Date Joined: 11/23/07
Pros: Good color calibration out of the box
Dell’s zero-dead pixel warranty
Good monitor stand with solid design
Very good reflection control
Comes with DP cable
Overall display quality is good
Many connectivity options
HDMI @ 4K / 30Hz works fine
Cons: Host of issues with DP 1.2 in MST mode @ 4K / 60Hz (see below)
Poor quality control (my first monitor had two large dust specs behind the glass, my second monitor had one dead and one bright pixel)
Some backlight bleeding in the corners
Overall Review: I ran a Sapphire R9 290 with the latest Catalyst drivers on Win 8.1/64 and frequently experienced loss of synch issues with the UP3214Q (revision A00). This happens when the PC goes to sleep, changes resolutions or sometimes just randomly. Power cycling the monitor will re-synch but doesn’t work all the time. This was with the included Dell DP cable and also with a high-end Accell cable. Sometimes the monitor locked up completely requiring a PC reboot with the UP3214Q power cycle.
What’s frustrating is: Dell confirmed in writing that the synch issues would be fixed on my replacement monitor, send that out and – of course – same synch issues. Testing my R9 290 with a (higher priced) competitive 4K monitor worked just fine, so it’s definitely the UP3214Q, not the video card. Search Dell’s community forums with keyword “UP3214Q“ to find a loooong thread on this issue, this seems to happen with AMS and Nvidia cards alike.
When it does work fine 31.5 inches of 4K resolution are a thing of beauty. Yes, gaming looks brilliant, very little need for AA @ 4K, stuff looks good without it. Also Lightroom, Sony Vegas or multiple MS Office apps – working in 4K just rocks.
At this point I’d wait until Dell has acknowledged and fixed the problems.
Kudos to Newegg for the uncomplicated RMA process – you guys rock, that’s why spend my money with you!
Pros: Very fast and once you get past the painful setup the card runs reliably and without any issues.
I use this with 4 Samsung 840 Pro 256GB SSDs for uncompressed video capture. In a RAID 0 config this setup easily does 1.5 to 1.6 GB/sec write speed and performance is very consistent.
This setup is being used daily and the controller has been 100% flawless for a month.
Cons: PAINFUL setup! First of all make sure you flash to the latest firmware, my card's version was a few months old.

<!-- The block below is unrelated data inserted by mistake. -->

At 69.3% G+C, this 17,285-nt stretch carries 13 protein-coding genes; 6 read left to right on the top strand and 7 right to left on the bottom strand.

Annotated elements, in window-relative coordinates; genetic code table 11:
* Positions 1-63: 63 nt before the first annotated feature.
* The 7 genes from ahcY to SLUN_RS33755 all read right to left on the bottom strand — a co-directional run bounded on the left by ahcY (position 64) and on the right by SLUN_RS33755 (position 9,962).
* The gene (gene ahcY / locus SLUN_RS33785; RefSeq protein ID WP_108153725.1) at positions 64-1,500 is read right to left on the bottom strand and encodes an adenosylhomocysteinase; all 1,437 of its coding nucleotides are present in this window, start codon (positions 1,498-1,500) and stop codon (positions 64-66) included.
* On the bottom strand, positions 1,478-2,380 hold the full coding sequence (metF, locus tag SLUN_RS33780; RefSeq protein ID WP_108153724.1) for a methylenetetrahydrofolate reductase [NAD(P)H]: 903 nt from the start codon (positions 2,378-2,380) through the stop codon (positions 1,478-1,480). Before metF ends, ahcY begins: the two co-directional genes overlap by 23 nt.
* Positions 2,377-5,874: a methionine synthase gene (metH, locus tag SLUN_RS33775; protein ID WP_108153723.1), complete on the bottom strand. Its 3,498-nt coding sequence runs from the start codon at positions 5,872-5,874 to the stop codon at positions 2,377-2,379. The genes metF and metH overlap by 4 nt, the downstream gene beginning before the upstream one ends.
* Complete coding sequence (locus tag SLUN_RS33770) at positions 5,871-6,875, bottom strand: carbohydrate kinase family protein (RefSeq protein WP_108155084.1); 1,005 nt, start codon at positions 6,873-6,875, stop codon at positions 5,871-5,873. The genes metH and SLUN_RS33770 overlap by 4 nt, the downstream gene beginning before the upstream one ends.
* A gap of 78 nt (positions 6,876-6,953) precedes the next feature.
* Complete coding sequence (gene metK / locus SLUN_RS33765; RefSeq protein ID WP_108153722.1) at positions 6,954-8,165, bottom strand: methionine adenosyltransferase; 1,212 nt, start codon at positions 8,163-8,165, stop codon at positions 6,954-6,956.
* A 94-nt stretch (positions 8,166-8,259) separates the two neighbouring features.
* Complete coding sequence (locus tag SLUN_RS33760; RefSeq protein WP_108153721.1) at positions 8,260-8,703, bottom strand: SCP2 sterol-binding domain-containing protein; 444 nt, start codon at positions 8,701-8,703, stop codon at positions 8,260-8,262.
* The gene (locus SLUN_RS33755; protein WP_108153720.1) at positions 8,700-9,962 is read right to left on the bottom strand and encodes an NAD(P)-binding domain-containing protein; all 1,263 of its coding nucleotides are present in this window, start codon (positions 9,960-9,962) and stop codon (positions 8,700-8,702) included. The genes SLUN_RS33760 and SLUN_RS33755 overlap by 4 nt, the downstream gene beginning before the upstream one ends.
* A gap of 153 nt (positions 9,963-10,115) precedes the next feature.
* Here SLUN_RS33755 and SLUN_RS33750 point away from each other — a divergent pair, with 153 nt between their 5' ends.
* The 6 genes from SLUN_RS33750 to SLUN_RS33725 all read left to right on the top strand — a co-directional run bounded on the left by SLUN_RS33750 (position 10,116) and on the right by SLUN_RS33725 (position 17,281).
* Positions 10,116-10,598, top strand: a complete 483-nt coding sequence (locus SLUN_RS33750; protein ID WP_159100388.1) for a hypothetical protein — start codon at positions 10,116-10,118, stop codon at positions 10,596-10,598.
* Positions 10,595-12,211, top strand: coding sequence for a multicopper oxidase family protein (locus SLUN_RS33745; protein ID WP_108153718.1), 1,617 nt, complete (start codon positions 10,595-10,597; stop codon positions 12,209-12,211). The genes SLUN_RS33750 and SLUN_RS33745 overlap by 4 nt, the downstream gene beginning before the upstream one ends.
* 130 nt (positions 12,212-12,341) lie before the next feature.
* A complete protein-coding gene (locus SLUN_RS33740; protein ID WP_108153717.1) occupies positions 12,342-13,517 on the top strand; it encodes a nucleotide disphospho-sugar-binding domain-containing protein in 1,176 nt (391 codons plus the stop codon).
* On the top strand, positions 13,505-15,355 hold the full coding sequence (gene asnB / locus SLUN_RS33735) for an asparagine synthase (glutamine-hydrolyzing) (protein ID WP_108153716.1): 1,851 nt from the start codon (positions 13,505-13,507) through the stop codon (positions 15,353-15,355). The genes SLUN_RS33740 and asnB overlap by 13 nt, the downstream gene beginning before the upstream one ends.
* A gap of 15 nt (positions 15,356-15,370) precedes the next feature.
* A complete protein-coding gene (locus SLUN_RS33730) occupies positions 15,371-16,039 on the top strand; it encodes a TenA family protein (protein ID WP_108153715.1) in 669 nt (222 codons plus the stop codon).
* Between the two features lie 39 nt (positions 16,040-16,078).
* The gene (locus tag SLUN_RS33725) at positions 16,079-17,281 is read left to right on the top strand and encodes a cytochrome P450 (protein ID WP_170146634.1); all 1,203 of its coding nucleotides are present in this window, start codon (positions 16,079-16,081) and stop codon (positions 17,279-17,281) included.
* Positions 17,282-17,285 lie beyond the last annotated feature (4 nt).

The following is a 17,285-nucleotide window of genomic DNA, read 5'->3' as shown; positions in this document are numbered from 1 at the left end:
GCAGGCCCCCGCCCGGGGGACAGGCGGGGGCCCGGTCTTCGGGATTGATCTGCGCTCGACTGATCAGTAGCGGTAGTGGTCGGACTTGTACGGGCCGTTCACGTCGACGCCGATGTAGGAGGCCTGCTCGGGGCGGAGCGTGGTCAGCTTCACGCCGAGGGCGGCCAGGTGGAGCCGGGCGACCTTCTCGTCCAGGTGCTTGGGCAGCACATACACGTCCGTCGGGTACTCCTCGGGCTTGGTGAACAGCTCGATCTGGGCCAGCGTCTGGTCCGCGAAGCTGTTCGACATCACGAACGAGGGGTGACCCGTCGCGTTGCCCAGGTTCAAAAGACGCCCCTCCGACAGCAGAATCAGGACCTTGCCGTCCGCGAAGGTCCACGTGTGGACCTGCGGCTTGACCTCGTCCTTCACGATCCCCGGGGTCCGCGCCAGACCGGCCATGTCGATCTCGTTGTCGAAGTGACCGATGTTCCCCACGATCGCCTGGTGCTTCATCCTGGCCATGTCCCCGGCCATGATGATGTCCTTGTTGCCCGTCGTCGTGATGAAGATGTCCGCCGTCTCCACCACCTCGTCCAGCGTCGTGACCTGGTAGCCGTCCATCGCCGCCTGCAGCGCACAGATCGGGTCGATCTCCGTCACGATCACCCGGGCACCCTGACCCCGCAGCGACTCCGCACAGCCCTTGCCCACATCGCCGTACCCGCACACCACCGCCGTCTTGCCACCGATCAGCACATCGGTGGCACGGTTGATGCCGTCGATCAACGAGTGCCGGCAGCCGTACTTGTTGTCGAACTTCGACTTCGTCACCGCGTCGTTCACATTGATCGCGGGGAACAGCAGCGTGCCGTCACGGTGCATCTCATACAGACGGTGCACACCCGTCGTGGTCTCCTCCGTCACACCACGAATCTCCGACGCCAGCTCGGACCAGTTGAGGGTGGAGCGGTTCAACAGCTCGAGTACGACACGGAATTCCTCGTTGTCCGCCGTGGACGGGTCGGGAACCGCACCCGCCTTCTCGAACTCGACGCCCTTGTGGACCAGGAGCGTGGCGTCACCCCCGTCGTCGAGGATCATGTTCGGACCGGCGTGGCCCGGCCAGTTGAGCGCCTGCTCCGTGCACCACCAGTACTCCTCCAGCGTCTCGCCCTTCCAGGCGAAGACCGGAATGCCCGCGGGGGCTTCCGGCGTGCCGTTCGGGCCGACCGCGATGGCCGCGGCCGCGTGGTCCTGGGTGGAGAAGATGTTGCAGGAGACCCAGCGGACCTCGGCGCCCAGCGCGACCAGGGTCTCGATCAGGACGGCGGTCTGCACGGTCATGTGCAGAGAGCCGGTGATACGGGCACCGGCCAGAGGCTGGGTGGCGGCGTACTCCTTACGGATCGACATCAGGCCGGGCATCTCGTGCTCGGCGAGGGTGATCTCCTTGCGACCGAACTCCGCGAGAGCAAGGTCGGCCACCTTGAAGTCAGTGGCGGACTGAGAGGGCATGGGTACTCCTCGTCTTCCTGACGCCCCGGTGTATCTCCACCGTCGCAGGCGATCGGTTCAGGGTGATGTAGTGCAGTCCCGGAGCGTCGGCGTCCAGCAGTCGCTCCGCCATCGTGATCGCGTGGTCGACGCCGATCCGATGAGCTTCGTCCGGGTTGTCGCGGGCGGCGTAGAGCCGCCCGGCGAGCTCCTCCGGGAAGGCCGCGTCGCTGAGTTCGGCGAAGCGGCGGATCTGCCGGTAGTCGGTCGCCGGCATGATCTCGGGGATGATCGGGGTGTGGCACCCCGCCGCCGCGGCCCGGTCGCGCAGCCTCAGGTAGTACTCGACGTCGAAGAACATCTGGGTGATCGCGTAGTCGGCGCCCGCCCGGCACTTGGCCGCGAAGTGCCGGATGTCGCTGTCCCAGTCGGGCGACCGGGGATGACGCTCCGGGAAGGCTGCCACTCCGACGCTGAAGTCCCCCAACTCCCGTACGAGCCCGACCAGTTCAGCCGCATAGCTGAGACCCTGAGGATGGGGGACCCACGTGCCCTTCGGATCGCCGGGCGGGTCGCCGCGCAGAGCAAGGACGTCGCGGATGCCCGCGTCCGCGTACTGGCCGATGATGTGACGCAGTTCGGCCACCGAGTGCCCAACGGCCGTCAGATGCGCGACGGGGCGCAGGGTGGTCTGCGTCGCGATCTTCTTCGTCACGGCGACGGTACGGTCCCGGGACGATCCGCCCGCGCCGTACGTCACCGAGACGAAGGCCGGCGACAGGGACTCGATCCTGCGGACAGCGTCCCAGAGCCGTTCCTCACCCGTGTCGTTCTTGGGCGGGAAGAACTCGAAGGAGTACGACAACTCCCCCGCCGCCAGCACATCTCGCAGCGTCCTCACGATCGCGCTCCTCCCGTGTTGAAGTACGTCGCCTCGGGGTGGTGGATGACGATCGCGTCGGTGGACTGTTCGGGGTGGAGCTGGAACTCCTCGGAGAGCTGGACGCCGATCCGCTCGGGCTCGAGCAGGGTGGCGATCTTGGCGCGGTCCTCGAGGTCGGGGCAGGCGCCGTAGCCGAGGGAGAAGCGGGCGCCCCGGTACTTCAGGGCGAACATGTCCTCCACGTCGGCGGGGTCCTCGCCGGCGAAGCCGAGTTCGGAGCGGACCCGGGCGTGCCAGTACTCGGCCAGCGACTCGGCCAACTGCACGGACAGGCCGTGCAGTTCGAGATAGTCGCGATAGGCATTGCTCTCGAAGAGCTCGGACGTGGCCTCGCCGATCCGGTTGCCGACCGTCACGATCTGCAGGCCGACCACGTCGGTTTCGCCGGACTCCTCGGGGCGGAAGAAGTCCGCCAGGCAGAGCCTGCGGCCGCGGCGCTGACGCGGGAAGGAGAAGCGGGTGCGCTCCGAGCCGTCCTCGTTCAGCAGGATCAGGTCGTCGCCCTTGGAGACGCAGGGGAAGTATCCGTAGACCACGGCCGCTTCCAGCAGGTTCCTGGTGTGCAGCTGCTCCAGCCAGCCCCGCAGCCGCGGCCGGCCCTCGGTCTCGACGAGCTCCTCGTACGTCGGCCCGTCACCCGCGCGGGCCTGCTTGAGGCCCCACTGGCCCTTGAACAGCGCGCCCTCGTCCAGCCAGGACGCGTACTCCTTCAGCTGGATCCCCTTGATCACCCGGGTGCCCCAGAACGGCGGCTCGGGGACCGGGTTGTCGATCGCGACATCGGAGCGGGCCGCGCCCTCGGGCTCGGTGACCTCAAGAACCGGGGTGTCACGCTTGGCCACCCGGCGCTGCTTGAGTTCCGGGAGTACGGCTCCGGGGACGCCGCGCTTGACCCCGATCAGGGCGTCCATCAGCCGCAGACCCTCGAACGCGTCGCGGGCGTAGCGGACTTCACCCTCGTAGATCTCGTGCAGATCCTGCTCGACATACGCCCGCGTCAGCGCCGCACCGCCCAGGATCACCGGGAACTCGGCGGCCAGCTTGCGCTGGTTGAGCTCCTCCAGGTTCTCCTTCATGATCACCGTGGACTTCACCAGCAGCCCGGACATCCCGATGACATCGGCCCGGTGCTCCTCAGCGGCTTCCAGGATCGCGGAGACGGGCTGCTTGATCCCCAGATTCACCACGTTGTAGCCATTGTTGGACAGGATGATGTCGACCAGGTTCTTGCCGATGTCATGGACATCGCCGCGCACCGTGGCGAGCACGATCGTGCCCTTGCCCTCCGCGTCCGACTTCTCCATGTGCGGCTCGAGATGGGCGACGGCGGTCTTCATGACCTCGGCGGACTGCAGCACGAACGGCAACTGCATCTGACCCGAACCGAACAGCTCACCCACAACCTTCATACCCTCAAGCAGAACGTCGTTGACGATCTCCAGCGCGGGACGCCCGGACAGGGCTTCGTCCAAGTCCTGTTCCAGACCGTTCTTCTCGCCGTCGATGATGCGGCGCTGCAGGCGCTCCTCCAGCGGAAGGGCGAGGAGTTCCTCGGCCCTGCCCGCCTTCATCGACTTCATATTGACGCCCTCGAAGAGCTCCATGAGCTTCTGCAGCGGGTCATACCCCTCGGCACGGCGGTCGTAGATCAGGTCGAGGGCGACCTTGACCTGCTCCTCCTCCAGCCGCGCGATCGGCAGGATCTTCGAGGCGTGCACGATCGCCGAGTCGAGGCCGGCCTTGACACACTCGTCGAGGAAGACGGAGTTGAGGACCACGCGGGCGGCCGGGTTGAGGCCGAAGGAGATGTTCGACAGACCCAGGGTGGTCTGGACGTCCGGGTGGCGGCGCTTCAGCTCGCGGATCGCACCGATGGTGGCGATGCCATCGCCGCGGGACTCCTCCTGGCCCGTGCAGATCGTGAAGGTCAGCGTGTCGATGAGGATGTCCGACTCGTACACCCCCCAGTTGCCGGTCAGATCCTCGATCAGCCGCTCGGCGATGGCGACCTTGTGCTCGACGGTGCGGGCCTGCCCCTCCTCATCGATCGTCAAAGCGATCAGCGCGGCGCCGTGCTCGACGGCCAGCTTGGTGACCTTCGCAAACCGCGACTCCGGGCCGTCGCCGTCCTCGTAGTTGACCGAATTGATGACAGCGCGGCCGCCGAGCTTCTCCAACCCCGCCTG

Then setting up the RAID/drive configuration at boot brings you to an exceedingly touchy and unstable piece of software with a horrible GUI and frequent crashes. It took multiple tries to get that right and the whole process was PAINFUL. On the one hand this is an industrial controller so it's ok to expect a certain level of tech-knowledge but the MegaRaid Manager software is junk and very touchy. Type the wrong key at the wrong time: crash! Move the mouse to fast: crash! Not acceptable.
Overall Review: Come on LSI - fix your darn software!
Pros: Fast, stays cool, excellent 4K desktop performance, app performance (Lightroom, Vegas and Office) and decent 4K performance in games (you may have to dial back some of the quality settings - but then who needs AA at 4K?). Surprisingly low noise levels too and stays cool even under high load.
Cons: Overpriced at this point
Also needs a 8-pin and a 6-pin PCI-E power connector, make sure your power supply can handle an additional 225 - 250 Watts load!
Pros: Decent improvement in boot-up times: post to login screen went from 2 mins (yes, tons of 3rd party drivers, RAID etc.) down to 40 secs. Noticable snappier responses and much faster work, see below. I upgraded from a Velociraptor to the X25-M G2.
Cons: Even with Newegg's $175 off coupon the price per GB is still VERY high. But so was the Velociraptor that this replaced.
Overall Review: How much benefit you'll see totally depends on the type of work you do. For regular Office work, surfing and gaming you probably won't see a huge improvement. Likewise for anything that is CPU-bound.
BUT: I render a lot of high-def videos and noticed that I got 50% CPU on a quad-core at best (and 6 Gigs of RAM). A bit more research (perfmon) showed that the rendering was IO-bound, specifically with random reads. Migrating to the X25-M made a *HUGE* difference, I am now pegged at 100% CPU and my rendering times dropped to HALF. So if your work is IO bound, especially with lots of random reads and you have lots of CPU headroom then YES, moving to the X25-M should make a huge difference! If you are currently at very high CPU levels then moving to SSD won't help you a whole lot.
Pros: FAST - this thing ran Crysis and Fallout 3 in the highest quality settings in 1920x1200 with no problems.
CONNECTORS - has *four* DVI connectors, even comes with a HDMI adapter
PRICE - for just above $200 this thing is worth every penny!!
Cons: BIG - make sure you have enough room in your PC, especially the length of the card may collide with hard drive cages, fans etc. Full-size towers are the way to go.
NEEDS GOOD AIR FLOW - I noticed that case temp went up by about 8C, I added another fan to got that under control.
Overall Review: I had to reroute some cables, add another case fan but overall no problems with a full-size tower case. The built-in fans are surprisingly quiet - even under full load!